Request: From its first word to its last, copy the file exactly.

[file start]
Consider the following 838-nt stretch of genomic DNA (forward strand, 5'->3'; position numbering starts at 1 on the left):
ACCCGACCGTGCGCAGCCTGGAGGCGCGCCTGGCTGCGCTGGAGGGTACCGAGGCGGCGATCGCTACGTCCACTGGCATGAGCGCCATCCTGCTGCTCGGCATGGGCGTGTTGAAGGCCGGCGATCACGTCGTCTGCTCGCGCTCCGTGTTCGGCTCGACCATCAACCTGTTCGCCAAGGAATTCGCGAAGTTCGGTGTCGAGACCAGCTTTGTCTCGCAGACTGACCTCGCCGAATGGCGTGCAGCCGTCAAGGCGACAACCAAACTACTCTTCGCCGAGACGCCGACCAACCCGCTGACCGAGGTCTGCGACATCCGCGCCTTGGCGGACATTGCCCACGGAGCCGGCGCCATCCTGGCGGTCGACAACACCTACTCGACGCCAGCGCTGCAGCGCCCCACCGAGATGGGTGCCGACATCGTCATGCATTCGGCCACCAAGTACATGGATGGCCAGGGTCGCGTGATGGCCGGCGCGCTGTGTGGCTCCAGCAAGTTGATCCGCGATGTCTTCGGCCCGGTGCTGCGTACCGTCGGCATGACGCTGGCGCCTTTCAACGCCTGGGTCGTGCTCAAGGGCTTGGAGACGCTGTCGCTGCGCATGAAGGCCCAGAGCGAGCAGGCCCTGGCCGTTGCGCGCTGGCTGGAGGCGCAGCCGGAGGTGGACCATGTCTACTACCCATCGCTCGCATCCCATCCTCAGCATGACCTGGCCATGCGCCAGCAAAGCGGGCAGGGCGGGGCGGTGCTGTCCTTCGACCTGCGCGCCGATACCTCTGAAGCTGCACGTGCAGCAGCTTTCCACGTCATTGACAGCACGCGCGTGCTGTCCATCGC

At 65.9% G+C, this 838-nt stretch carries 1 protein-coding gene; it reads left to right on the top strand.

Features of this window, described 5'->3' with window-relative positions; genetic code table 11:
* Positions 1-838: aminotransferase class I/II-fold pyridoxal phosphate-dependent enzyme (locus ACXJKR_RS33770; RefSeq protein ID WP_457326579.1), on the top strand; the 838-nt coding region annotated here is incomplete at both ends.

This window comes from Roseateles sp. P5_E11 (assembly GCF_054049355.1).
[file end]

Consider the following 838-nt stretch of genomic DNA (forward strand, 5'->3'; position numbering starts at 1 on the left):
ACCCGACCGTGCGCAGCCTGGAGGCGCGCCTGGCTGCGCTGGAGGGTACCGAGGCGGCGATCGCTACGTCCACTGGCATGAGCGCCATCCTGCTGCTCGGCATGGGCGTGTTGAAGGCCGGCGATCACGTCGTCTGCTCGCGCTCCGTGTTCGGCTCGACCATCAACCTGTTCGCCAAGGAATTCGCGAAGTTCGGTGTCGAGACCAGCTTTGTCTCGCAGACTGACCTCGCCGAATGGCGTGCAGCCGTCAAGGCGACAACCAAACTACTCTTCGCCGAGACGCCGACCAACCCGCTGACCGAGGTCTGCGACATCCGCGCCTTGGCGGACATTGCCCACGGAGCCGGCGCCATCCTGGCGGTCGACAACACCTACTCGACGCCAGCGCTGCAGCGCCCCACCGAGATGGGTGCCGACATCGTCATGCATTCGGCCACCAAGTACATGGATGGCCAGGGTCGCGTGATGGCCGGCGCGCTGTGTGGCTCCAGCAAGTTGATCCGCGATGTCTTCGGCCCGGTGCTGCGTACCGTCGGCATGACGCTGGCGCCTTTCAACGCCTGGGTCGTGCTCAAGGGCTTGGAGACGCTGTCGCTGCGCATGAAGGCCCAGAGCGAGCAGGCCCTGGCCGTTGCGCGCTGGCTGGAGGCGCAGCCGGAGGTGGACCATGTCTACTACCCATCGCTCGCATCCCATCCTCAGCATGACCTGGCCATGCGCCAGCAAAGCGGGCAGGGCGGGGCGGTGCTGTCCTTCGACCTGCGCGCCGATACCTCTGAAGCTGCACGTGCAGCAGCTTTCCACGTCATTGACAGCACGCGCGTGCTGTCCATCGC

At 65.9% G+C, this 838-nt stretch carries 1 protein-coding gene; it reads left to right on the top strand.

Features of this window, described 5'->3' with window-relative positions; genetic code table 11:
* Positions 1-838: aminotransferase class I/II-fold pyridoxal phosphate-dependent enzyme (locus ACXJKR_RS33770; RefSeq protein ID WP_457326579.1), on the top strand; the 838-nt coding region annotated here is incomplete at both ends.

This window comes from Roseateles sp. P5_E11 (assembly GCF_054049355.1).